In 1979, he won 40 races. In 1983, he won 24 times in only 35 starts.
He competed head-to-head with NASCAR stars like Bobby Allison, Dale Earnhardt and David Pearson in short track competition.
Edwards died at the age of 57 in 2011.
Grooms-Garrett was one of the most versatile and outstanding athletes in the history of South View High School.
Her senior year with the Tigers, she was the athlete of the year in three different sports, volleyball, basketball and softball.
She enrolled at UNC-Pembroke and continued her athletic success there, becoming the only player in school history to be named an NAIA All-American in the sport of volleyball.
Grooms-Garrett also played softball for the Braves and was All-Carolinas Conference from 1991-92 and All-District her senior year.
She returned to UNC-Pembroke to serve as head coach of the volleyball and softball teams.
She coached softball for two years, nearly tripling the school’s win total from the first season in her final year as softball coach.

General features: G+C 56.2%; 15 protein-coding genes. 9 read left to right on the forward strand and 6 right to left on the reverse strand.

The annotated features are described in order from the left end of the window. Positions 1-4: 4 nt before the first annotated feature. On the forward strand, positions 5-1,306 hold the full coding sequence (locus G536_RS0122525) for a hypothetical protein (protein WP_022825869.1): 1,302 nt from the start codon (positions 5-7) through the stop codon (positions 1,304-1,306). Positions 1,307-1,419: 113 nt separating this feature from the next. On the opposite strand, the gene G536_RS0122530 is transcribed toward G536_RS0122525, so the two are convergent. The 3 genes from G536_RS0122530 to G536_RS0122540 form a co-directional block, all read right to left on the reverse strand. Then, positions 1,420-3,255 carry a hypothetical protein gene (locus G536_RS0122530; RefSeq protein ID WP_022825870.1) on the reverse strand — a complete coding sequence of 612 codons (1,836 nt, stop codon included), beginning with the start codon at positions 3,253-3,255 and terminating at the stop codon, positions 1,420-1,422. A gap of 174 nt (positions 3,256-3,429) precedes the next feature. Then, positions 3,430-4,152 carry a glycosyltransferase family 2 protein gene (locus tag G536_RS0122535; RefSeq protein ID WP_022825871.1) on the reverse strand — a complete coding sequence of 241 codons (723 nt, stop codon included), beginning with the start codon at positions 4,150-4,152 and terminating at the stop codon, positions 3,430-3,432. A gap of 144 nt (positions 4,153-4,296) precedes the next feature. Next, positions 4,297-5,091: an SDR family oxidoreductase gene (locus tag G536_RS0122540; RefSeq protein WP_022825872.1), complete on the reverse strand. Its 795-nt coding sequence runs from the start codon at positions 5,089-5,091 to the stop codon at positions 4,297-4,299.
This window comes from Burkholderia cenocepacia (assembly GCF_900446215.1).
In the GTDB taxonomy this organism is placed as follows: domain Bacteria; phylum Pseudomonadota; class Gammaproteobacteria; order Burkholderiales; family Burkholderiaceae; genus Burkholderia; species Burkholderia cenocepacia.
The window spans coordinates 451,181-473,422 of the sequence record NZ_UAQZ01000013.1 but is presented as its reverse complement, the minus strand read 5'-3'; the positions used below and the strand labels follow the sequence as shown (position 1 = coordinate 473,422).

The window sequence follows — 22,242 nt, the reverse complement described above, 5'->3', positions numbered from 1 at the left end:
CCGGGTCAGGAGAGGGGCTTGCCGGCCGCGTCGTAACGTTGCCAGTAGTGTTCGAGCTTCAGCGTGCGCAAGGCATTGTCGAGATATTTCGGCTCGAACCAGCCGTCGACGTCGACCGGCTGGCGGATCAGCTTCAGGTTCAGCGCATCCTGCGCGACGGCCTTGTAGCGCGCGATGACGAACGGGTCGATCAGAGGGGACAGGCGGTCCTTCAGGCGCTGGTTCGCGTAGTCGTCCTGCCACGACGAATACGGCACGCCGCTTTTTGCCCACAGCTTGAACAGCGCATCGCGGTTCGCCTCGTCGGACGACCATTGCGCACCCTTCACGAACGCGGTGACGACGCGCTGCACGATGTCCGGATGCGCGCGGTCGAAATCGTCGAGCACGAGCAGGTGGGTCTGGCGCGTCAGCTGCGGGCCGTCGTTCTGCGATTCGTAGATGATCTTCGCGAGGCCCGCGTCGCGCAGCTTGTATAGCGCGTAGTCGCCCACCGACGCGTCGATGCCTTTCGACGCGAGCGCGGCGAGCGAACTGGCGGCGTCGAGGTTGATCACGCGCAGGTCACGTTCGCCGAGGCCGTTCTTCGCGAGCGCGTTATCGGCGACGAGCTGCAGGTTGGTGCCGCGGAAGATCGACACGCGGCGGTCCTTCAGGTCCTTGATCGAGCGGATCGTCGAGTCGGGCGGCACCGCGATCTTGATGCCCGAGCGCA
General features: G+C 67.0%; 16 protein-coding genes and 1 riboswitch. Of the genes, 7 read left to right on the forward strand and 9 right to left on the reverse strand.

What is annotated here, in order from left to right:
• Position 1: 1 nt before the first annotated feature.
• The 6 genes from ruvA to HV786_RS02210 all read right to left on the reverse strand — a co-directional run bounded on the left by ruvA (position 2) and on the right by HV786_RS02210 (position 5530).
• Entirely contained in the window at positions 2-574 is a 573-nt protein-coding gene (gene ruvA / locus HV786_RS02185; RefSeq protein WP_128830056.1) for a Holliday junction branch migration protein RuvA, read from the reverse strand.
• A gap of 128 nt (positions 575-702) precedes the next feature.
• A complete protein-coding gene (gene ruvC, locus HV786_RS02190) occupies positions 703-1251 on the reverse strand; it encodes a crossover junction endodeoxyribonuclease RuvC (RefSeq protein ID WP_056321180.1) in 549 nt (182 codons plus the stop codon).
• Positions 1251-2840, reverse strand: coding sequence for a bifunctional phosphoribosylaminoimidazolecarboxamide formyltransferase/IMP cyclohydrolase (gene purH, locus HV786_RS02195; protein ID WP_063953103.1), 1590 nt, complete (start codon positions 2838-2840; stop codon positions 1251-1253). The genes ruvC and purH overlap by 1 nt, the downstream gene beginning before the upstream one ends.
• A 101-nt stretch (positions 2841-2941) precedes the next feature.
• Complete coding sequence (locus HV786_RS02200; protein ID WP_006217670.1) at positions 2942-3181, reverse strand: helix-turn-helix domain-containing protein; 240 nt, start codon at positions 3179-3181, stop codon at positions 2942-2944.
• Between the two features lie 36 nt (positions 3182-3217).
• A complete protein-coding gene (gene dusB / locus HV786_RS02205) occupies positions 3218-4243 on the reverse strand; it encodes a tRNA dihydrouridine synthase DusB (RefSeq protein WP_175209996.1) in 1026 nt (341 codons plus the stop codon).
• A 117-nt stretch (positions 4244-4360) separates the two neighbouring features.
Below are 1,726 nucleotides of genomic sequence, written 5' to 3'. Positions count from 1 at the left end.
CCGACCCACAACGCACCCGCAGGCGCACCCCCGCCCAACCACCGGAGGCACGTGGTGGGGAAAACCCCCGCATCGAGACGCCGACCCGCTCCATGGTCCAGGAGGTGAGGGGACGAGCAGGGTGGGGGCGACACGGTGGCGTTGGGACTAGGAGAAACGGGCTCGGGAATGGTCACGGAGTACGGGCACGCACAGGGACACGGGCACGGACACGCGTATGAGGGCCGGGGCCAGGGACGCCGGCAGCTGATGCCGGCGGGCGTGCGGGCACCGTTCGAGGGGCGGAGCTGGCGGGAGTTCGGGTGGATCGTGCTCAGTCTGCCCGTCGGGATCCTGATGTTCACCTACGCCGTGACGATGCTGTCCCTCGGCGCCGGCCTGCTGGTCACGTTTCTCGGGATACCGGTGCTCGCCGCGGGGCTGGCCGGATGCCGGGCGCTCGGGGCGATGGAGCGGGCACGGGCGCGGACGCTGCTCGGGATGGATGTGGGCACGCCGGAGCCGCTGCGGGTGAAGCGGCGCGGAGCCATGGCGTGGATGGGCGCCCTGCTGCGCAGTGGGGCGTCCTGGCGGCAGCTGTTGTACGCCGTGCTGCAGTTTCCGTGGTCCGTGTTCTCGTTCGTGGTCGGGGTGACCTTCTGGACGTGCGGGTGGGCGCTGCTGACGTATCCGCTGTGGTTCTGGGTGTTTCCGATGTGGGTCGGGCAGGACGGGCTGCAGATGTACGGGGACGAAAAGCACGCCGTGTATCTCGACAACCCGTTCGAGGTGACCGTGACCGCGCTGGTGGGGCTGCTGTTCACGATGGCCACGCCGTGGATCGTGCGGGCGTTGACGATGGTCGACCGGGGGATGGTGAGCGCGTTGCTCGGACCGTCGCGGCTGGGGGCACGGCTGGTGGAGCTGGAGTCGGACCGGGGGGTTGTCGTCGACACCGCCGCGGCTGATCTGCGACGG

She was inducted into the UNC-Pembroke Hall of Fame in 2003.
During his stint as head basketball coach at E.E. Smith, McNeill compiled a record of 185-62. He coached from 1993-1999 and earned one Holiday Classic championship, two conference titles and three sectional championships.
Those are impressive numbers considering he inherited a team his first year that went 4-22 in the previous season.
He ended his career with six 20-win seasons, nine consecutive state playoff appearances and nine straight winning seasons. His prior head coaching stops included Northwest Halifax, Wilson Hunt, Lumberton and Littlefield.
He was voted Mid-South Conference Coach of the Year in 1999.
McNeill played college basketball at Fayetteville State and was inducted into the Fayetteville State Hall of Fame in 1993.
Sexton was a football standout at Terry Sanford High School before going on to star on the football team at Elon University.
He earned All-American recognition at Elon in 1974 and was elected into the Elon Sports Hall of Fame in 1985.
Sexton was drafted by the Pittsburgh Steelers in 1975 and played three seasons with the organization, winning a Super Bowl ring in 1975 when the Steelers defeated the Dallas Cowboys in Super Bowl X by a score of 21-17.